People come from all over the world to stroll Bridgeway, the main street in this warm and sunny town.  A former fishing village, Sausalito is often referred to as California’s Riviera and is now a magnet for both artists and tourists and remains a pleasure for both.  Restaurants and boutiques abound, and the view across the bay to Tiburon and San Francisco is stellar.


hillside stairway in Sausalito, California
Take time to climb some of the intriguing hillside stairways found throughout town.  Once shortcuts to brothels and speakeasies, they now lead to beautiful bay views.  Excelsior Lane is the longest.  A warning—the largest source of income for the city is parking fines.  It is interesting to note that Jack London wrote the opening chapters of The Sea Wolf here.



Vina del Mar Park in Sausalito, California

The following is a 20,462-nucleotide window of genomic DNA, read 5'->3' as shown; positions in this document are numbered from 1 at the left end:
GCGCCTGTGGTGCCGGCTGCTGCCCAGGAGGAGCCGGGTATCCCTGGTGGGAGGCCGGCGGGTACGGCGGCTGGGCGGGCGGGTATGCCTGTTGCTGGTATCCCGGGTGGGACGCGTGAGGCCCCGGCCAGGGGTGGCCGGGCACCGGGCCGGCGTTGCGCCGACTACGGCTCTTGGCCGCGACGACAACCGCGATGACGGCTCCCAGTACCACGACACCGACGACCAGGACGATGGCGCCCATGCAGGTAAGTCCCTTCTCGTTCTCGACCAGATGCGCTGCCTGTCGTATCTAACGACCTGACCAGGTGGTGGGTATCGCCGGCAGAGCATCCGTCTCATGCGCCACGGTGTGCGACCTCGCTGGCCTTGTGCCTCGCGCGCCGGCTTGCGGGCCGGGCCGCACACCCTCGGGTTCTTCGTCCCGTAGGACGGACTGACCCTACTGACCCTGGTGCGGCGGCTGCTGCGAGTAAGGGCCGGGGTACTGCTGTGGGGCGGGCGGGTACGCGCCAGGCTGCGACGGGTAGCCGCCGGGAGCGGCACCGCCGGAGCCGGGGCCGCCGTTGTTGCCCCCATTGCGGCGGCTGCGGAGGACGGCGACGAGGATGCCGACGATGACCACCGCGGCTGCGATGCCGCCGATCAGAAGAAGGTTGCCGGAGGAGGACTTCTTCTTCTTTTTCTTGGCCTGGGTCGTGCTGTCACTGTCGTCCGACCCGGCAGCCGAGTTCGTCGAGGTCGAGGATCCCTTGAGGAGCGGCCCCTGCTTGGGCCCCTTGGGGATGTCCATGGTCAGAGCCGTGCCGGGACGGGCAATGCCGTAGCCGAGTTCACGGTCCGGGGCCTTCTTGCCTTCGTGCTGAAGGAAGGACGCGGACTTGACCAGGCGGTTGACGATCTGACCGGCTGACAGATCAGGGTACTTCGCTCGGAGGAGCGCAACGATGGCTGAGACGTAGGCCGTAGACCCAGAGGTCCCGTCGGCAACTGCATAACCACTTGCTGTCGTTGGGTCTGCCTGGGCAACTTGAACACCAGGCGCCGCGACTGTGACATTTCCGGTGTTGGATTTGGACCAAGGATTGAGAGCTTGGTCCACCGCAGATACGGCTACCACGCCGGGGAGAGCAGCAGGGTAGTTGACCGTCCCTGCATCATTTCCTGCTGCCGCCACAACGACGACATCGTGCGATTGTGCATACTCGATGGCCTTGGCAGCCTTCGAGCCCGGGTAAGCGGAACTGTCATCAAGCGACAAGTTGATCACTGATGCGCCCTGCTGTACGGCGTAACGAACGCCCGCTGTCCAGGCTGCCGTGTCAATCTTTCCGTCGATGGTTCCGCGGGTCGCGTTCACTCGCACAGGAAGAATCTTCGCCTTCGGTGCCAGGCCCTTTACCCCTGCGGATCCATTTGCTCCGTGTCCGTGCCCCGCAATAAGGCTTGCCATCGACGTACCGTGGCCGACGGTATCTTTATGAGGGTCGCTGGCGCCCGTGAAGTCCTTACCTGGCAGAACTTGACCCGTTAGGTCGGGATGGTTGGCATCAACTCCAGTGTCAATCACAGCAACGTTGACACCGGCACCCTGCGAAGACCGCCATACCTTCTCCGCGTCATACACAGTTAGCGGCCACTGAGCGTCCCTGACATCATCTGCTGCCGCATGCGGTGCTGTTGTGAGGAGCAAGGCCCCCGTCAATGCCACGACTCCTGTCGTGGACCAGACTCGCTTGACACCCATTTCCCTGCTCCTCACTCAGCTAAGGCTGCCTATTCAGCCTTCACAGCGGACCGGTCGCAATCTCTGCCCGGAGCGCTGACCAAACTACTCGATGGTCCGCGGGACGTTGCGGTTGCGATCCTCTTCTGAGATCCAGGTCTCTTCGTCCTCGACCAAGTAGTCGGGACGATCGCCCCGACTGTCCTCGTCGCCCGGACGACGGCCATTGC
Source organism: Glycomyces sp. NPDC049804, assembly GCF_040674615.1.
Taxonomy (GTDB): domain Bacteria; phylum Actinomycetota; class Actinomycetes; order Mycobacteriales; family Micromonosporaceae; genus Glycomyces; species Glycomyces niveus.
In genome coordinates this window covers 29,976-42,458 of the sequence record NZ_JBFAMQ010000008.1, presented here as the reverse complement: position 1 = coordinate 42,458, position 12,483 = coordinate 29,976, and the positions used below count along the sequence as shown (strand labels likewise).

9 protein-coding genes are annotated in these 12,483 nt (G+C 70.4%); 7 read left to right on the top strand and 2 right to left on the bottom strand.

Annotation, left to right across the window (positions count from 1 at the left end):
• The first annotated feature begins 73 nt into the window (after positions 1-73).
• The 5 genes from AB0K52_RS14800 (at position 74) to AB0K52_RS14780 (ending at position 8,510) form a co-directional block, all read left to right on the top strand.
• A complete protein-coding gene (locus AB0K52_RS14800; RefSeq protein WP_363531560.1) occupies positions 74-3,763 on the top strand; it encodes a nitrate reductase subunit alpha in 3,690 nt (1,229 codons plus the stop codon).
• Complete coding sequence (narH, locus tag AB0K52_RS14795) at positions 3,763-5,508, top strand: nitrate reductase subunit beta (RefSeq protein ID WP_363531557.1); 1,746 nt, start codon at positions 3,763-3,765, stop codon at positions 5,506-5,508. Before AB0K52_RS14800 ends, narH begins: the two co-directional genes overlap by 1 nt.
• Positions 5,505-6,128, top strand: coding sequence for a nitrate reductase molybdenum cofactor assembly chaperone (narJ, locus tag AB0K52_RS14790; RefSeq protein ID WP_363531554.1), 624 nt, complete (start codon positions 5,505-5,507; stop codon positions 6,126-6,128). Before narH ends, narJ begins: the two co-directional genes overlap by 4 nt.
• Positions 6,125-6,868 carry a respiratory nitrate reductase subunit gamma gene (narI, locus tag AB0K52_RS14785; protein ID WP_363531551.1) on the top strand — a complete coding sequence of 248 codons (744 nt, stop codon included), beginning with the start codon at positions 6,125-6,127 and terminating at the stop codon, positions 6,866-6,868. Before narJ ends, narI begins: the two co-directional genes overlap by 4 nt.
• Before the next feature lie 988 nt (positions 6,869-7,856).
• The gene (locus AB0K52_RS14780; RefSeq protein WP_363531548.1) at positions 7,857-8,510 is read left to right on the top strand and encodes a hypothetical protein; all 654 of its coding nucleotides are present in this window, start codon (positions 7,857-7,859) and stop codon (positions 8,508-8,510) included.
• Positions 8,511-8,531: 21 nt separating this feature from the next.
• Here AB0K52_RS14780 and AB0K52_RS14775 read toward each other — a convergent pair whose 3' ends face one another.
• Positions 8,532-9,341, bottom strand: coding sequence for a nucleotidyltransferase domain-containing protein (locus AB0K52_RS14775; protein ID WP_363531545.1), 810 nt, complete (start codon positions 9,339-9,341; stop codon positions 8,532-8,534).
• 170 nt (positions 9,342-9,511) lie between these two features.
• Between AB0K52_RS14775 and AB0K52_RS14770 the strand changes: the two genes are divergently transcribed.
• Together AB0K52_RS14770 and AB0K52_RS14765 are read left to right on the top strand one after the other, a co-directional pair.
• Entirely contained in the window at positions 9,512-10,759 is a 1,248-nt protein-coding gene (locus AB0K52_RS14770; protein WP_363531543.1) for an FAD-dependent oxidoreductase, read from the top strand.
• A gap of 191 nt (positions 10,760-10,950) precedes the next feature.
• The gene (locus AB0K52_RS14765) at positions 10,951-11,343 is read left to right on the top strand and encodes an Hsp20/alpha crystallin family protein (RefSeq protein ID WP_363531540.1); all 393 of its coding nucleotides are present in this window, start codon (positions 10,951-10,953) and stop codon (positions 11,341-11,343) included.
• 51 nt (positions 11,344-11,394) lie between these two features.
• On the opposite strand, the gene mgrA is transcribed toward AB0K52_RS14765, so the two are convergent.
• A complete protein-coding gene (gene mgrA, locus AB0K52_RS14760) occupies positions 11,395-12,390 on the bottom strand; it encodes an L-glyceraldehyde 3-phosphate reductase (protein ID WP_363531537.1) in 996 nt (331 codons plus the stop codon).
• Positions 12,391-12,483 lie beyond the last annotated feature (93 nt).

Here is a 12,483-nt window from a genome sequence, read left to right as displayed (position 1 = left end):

Viña del Mar Park  Bridgeway/El Portal, downtown.  Named for Viña del Mar, Chile, which is a Sausalito sister city, this sweet little triangle-shaped park is known for two features left over from the Court of the Universe (which was designed by Sausalito architect William Faville) at the 1915 Panama Pacific Fair and Exposition in San Francisco:  its fountain and twin 14-foot elephant statues (known as Jumbo and Pee Wee).  They were moved here by ferry when the fair closed, and are not the originals but instead concrete versions made from a plaster cast.

More Information:
Sausalito Chamber of Commerce  1913 Bridgeway, (415) 331-7262. 

Visitor Center and Historical Exhibit  780 Bridgeway, across from Poggio Restaurant, (415) 332-0505.  Free.  The Sausalito Historical Society operates a small museum inside this former icehouse originally located on Caledonia Street.  Exhibits include photos of the building of World War II’s Liberty ships. 

More things to do in Sausalito.